The Siberian American: September 2015

Wednesday, September 30, 2015

Our Travel Traditions

Several of you mentioned in my reader survey last month that you wanted to see more travel and personal posts, so today I thought it would be fun to combine the two and share a few of our travel traditions.

Wear a Baylor shirt (me) and a “vacation shirt” (him) to the airport
I accidently started this tradition on our honeymoon because we were still in college, and a Baylor shirt was a comfortable thing to wear, but I love how it gives me a chance to interact with fellow Bears. I have had so many people come up to me and talk about Baylor. On a recent flight, a flight attendant wanted to know more about Baylor because her daughter wants to go there.

Chris always wears what I call his “vacation shirt” to the airport. I hate it because it’s old and looks tacky, but he thinks it’s comfortable, so I don't complain (too much) when he wears it on planes (and in the Caribbean).

Take a minute to sit down right before leaving 
The last few minutes before leaving for a trip can be hectic with a million thoughts running through our heads—Are we going to make it to the airport on time? Did we forget anything? Right before we leave for our trip, we sit down, calm down, and pray for a safe trip. My parents started this tradition, and I love doing it because it’s a great way to relax before heading out.

Take a sad face photo right before heading home 
We love taking a goofy sad face photo at the end of our vacation. We love being silly together, and it’s just a fun way to mark another great trip. In the spirit of "I can't believe I'm actually sharing these photos" here are two of our sad faces:

How about you? Do you have any travel traditions?

Monday, September 28, 2015

California Road Trip: Antelope Valley California Poppy Reserve

I have always wanted to take photos in a giant field of flowers. Growing up in Texas, I loved seeing photos of people surrounded by bluebonnets, but my family never took any because my parents didn’t get the point of it. Temecula to Morro Bay was our longest day of driving on our road trip, and I love to break up long hours of driving with fun stops. When I saw the Antelope Valley California Poppy Reserve was on our route, I knew we had to try to stop there.

The week leading up to our trip, I kept (obsessively) checking the bloom status of the poppies, and everything looked good to go. Sadly, by the time we got there, the poppies were mostly gone. The park volunteers told us the season had started and ended a month earlier than anticipated due to the weather. Even so, we still found a beautiful patch to enjoy and take photos.
California poppies are California’s state flower, and their vibrant orange hue is a beautiful sight. Although we didn’t get to see huge fields of poppies, I am still glad we stopped to enjoy the views of the Mojave Desert.

Catch up on our California Road Trip: 

Friday, September 25, 2015

Friday Favorites: Favorite Fall Etsy Finds

Happy Friday, friends! It’s been a crazy week here with us getting used to a new rotation and schedule, but Chris has his first day off since his vacation on Saturday, so we’re excited to spend some time enjoying the gorgeous fall weather in Chicago. Speaking of fall, I am currently trying not to buy all the the fall things I see, so decided to share some of my favorite finds from Etsy with y'all instead.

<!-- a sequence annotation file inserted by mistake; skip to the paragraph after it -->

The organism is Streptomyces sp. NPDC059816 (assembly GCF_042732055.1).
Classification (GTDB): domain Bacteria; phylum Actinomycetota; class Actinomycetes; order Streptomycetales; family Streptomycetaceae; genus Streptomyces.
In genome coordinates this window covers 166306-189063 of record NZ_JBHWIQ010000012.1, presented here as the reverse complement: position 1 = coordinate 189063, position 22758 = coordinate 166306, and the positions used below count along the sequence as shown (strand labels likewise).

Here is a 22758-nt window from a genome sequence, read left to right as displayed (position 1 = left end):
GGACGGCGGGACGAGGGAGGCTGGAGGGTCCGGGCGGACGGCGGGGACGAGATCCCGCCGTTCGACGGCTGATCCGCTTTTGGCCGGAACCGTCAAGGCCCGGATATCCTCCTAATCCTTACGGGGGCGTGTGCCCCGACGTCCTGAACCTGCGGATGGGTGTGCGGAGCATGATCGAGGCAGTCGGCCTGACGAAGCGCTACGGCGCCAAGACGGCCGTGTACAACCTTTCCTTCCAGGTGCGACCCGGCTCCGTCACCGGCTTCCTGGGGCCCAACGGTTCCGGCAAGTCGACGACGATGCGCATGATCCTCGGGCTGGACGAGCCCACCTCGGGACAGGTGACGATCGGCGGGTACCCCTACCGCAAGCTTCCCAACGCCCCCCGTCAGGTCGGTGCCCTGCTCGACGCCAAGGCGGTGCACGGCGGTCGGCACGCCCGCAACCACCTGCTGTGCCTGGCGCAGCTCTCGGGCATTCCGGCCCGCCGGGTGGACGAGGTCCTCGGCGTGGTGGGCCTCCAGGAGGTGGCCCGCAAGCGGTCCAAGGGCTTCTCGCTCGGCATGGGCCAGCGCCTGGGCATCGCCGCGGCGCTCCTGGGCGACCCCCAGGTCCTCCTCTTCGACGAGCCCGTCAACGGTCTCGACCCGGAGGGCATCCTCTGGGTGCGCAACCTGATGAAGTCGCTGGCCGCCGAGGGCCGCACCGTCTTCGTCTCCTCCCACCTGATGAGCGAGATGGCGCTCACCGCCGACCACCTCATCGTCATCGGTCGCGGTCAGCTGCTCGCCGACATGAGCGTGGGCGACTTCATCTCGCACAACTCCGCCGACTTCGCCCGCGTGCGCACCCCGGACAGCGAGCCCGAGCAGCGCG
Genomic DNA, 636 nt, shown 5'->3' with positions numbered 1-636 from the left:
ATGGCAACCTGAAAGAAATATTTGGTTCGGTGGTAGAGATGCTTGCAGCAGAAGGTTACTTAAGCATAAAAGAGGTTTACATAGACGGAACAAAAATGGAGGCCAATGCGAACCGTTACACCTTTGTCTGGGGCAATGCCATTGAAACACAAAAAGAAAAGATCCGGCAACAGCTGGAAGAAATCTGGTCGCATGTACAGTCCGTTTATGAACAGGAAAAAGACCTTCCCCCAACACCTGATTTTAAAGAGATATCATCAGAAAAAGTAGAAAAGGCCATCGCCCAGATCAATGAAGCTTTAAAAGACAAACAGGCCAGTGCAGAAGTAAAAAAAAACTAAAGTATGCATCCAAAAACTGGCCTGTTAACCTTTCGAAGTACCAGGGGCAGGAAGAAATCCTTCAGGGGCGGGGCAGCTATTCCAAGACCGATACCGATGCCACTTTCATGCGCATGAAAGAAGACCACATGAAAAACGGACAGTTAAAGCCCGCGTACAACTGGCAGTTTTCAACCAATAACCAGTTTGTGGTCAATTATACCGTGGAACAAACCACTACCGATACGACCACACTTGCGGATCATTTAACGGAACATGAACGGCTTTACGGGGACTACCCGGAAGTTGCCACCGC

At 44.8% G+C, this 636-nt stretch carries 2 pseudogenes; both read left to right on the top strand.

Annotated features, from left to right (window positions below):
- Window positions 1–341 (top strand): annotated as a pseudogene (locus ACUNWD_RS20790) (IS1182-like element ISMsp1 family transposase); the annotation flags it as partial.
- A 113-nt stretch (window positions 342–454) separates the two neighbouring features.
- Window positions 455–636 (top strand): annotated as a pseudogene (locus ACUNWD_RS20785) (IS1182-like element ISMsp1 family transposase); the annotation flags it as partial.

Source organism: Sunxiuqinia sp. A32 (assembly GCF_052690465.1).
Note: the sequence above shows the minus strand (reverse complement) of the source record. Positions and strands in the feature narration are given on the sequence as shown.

/ / One
I have looking for a fun “Happy Fall Y’all” printable, and this one is perfect! Our loft has a lot of gray tones in it, so I think it will work really well.

After finding that printable, I also came across this wood sign, and I might have to have both.

/ / Two
I wish I was crafty (and patient) enough to make my own fall wreath, but that’s just not going to happen. There are so many beautiful (and expensive!) wreaths on Etsy, but this one is my favorite.

/ / Three
I am obsessed with this burlap banner, and if we had a mantle in our loft, I would have bought it by now.

/ / Four
Aren’t these plaid pumpkins adorable? Pretty much anything plaid is on my to-buy list right now, and I would love decorating with these.

/ / Five
How fun would this pumpkin accent pillow look on the patio? If you put together pumpkins and burlap, I’m sold!

Linking up with AmandaKarli, and the High Five for Friday girls.

Hope y'all have a wonderful weekend! 

Wednesday, September 23, 2015

Seven Books I Read This Summer

With the constant changes in Christopher’s work schedule, I have spent less time sleeping and more time reading this summer. The result is that from June 1-August 30, I read 32 books. That’s a little crazy to me since there have been times when I haven’t read that many books in a year. I won’t bore y’all with all 32 books (and I am skipping all the books I read for the Literary Ladies Summer Challenge since I posted reviews here), but I wanted to share some of my favorites.

The Book of Speculation by Erika Swyler
c/o NetGalley 
Simon receives a mysterious book that is the key to unlocking a curse his family has suffered for generations. I have seen a lot of people compare this book to The Night Circus, but I don't think that's fair. The only thing alike about the two books is they're both well written and about a circus. That being said, I loved The Book of Speculation. The past/present format worked really well to explain the curse on Simon's family, and the beautiful writing kept me interested the whole time. I highly recommend it.

Tiny Little Thing by Beatriz Williams 
c/o NetGalley